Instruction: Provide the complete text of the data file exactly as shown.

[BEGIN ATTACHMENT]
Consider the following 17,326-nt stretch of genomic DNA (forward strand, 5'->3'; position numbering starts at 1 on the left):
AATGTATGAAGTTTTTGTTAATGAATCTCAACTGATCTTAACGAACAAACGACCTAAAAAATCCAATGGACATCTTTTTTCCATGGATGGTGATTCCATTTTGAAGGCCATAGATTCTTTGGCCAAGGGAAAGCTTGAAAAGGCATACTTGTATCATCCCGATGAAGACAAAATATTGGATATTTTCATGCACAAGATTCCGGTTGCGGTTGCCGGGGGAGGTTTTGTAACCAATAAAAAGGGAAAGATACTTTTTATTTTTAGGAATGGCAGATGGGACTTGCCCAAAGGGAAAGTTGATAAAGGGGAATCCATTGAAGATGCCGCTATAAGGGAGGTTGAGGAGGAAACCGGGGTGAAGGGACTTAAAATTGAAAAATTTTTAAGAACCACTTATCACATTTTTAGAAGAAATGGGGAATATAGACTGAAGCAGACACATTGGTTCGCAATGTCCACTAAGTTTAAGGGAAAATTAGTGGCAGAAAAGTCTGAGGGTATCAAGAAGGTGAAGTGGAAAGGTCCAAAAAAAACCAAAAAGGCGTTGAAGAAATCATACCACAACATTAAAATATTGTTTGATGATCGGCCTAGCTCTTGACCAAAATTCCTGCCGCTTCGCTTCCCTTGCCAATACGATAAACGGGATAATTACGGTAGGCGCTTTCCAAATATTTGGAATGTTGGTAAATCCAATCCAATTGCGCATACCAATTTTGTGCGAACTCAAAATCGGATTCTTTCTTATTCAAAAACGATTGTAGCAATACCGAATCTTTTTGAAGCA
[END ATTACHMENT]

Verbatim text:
Consider the following 17,326-nt stretch of genomic DNA (forward strand, 5'->3'; position numbering starts at 1 on the left):
AATGTATGAAGTTTTTGTTAATGAATCTCAACTGATCTTAACGAACAAACGACCTAAAAAATCCAATGGACATCTTTTTTCCATGGATGGTGATTCCATTTTGAAGGCCATAGATTCTTTGGCCAAGGGAAAGCTTGAAAAGGCATACTTGTATCATCCCGATGAAGACAAAATATTGGATATTTTCATGCACAAGATTCCGGTTGCGGTTGCCGGGGGAGGTTTTGTAACCAATAAAAAGGGAAAGATACTTTTTATTTTTAGGAATGGCAGATGGGACTTGCCCAAAGGGAAAGTTGATAAAGGGGAATCCATTGAAGATGCCGCTATAAGGGAGGTTGAGGAGGAAACCGGGGTGAAGGGACTTAAAATTGAAAAATTTTTAAGAACCACTTATCACATTTTTAGAAGAAATGGGGAATATAGACTGAAGCAGACACATTGGTTCGCAATGTCCACTAAGTTTAAGGGAAAATTAGTGGCAGAAAAGTCTGAGGGTATCAAGAAGGTGAAGTGGAAAGGTCCAAAAAAAACCAAAAAGGCGTTGAAGAAATCATACCACAACATTAAAATATTGTTTGATGATCGGCCTAGCTCTTGACCAAAATTCCTGCCGCTTCGCTTCCCTTGCCAATACGATAAACGGGATAATTACGGTAGGCGCTTTCCAAATATTTGGAATGTTGGTAAATCCAATCCAATTGCGCATACCAATTTTGTGCGAACTCAAAATCGGATTCTTTCTTATTCAAAAACGATTGTAGCAATACCGAATCTTTTTGAAGCA